OTC Derivatives: The Post-Trade Landscape for Hedge Funds and Asset Managers

by Mayiz Habbal, PhD, May 15, 2007


New York, NY, USA May 15, 2007

Global technology spending on OTC derivatives processing will increase from $187.8 million to US$232.5 million by 2011. But the buyside is not as actively involved in these automation efforts as is needed.

Growth in the derivative market has outpaced operational capacity and in-house expertise, affecting everyone--money managers, fund administrators, and prime brokers. The majority of the over-the-counter market trades and post-trade activity is done over the phone or by fax. The financial service industry as a whole has made great progress in credit derivatives, but there's a long road ahead. The buyside has not been actively involved in this shift, according to a new report, . The challenge for money managers and broker-dealers is to automate processing. Potentially, the next five years will be a new era of collaboration, technological creation and an amazing race where the finish line is a win for all.

The global technology spending on third party solutions for automating OTC derivative support in the post-trade/pre-settlement area is US$187.8 million. Celent anticipates a four-year annualized growth rate of 5.5% with total spending reaching US$232.5 million by 2011. These figures include solutions functioning across the process steps discussed in this report and do not include the point solutions that focus on one element, such as collateral management or content management platforms.

Some fund managers are willing to cope with manual processes on small amounts of trading; others rely on services provided by prime brokers. For some firms, the complexity is so challenging that outsourcing to fund administrators is the ideal approach.

"It is estimated up to 30% of OTC derivative trade confirmations contain an error (or errors) and require subsequent handling for rebooking or amendment," says Mayiz Habbal, managing director of the Securities & Investments group at Celent. "The buyside purchaser of technology for derivatives processing is still a rare bird. However, the post-trade/pre-settlement technology category is an active one."

The key drivers to change are the broker-dealer community, organizations like ISDA, DTCC Deriv/Serv, and the regulatory agencies, as well as the largest traditional asset managers and hedge funds. It is a collaborative effort that will take time but is launched on the heels of success in credit derivatives.

"Importantly, the calls to automation hold much promise to benefit the industry as a whole. Vendors will no doubt help shape the future of the financial markets," Habbal added.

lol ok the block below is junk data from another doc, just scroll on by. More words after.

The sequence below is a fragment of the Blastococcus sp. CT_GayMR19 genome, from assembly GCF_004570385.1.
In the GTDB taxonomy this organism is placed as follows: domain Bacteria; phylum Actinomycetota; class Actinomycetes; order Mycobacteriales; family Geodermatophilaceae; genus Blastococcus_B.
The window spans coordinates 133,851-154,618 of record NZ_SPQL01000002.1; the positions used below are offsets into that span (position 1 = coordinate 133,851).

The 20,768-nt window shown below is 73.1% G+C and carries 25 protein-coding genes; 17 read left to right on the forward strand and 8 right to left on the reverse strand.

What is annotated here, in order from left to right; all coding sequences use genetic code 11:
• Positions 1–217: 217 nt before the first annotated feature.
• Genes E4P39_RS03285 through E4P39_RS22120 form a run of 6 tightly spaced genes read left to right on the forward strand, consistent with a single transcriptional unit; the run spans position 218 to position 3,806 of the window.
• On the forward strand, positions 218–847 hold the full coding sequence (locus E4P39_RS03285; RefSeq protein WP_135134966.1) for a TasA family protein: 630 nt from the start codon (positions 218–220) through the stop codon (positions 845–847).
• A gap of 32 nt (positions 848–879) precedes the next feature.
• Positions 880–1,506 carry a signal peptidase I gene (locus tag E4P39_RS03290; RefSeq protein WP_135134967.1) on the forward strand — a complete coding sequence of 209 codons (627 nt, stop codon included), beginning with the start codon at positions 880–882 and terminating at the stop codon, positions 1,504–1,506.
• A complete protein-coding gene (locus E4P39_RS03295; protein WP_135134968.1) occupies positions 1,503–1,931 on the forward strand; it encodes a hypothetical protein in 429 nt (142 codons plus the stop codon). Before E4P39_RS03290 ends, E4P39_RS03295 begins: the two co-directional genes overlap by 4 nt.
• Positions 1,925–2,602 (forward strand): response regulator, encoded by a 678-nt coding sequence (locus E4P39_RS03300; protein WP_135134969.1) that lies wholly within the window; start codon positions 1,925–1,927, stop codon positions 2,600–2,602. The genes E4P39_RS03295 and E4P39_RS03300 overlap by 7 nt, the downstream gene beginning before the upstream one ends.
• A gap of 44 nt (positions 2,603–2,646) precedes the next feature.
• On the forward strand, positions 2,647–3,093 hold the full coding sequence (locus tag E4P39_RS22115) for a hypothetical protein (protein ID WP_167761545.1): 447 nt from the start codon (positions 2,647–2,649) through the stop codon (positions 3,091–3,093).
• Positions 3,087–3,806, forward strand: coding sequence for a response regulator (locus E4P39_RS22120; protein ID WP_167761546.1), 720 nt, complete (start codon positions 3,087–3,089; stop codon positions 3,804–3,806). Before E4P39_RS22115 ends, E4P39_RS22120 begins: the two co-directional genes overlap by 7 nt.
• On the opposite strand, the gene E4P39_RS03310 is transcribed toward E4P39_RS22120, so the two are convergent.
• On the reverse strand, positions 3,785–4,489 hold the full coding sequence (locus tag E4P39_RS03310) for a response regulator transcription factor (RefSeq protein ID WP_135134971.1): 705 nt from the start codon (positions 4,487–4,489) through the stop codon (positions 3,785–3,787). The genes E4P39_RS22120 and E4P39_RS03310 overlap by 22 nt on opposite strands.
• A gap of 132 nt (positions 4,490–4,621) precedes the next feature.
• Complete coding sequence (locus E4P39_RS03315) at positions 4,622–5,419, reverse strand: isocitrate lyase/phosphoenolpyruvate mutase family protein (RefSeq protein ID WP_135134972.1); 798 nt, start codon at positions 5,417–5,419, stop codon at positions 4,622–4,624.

The 32-page report contains 10 figures and two tables. A table of contents is available online.

Members of Celent's Institutional Securities & Investments and Retail Securities & Investments research services can download the report electronically by clicking on the icon to the left. Non-members should contact info@celent.com for more information.  

Celent is a research and advisory firm dedicated to helping financial institutions formulate comprehensive business and technology strategies. Celent publishes reports identifying trends and best practices in financial services technology and conducts consulting engagements for financial institutions looking to use technology to enhance existing business processes or launch new business strategies. With a team of internationally based analysts, Celent is uniquely positioned to offer strategic advice and market insights on a global basis. Celent is a member of the Oliver Wyman Group, which is a wholly-owned operating unit of Marsh & McLennan Companies [NYSE: MMC].

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Table of Contents

New York, NY, USA May 15, 2007

Executive Summary 3
Introduction 5
  The Great Paperweight: OTC Derivatives 5
  Goals Moving Forward 10
The Derivative Trade Process 12
  Trade Affirmation 13
  Allocations 14
  Trade Confirmation 15
  Portfolio Reconciliation 16
  Securities Valuation 17
  Novation 17
  Content Management 18
  Collateral Management 19
  Close-Outs 21
A Fragmented Technology Market 23
The Role of Fund Administrators 27
Concluding Thoughts 30
Objectivity and Methodology 31

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